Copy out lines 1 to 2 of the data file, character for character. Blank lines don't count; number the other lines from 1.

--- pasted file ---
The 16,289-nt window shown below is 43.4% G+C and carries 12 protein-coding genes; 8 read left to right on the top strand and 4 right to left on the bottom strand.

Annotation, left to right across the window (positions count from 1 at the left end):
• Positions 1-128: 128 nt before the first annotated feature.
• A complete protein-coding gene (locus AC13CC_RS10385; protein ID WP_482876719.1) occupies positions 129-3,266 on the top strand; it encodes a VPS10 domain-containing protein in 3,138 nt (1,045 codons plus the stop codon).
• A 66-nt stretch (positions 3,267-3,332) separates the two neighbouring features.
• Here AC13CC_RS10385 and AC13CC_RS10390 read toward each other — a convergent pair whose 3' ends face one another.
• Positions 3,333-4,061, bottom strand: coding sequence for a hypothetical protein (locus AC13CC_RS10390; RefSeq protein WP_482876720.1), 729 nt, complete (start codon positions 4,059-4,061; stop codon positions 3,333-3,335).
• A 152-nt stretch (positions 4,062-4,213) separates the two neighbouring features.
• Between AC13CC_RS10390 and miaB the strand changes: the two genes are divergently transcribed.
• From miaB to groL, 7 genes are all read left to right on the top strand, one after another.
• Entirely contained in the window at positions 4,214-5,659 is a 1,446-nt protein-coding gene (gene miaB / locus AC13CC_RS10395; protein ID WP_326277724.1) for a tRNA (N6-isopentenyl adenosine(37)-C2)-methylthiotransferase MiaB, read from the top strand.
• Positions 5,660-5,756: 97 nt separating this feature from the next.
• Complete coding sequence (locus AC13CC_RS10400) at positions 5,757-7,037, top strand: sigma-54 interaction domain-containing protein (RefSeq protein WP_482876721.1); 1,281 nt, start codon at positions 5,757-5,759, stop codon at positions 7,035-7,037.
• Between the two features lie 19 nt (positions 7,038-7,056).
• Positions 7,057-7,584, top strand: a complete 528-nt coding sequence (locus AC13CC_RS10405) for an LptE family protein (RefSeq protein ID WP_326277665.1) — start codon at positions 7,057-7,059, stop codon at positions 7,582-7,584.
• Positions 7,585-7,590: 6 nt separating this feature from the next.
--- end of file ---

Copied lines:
The 16,289-nt window shown below is 43.4% G+C and carries 12 protein-coding genes; 8 read left to right on the top strand and 4 right to left on the bottom strand.

Annotation, left to right across the window (positions count from 1 at the left end):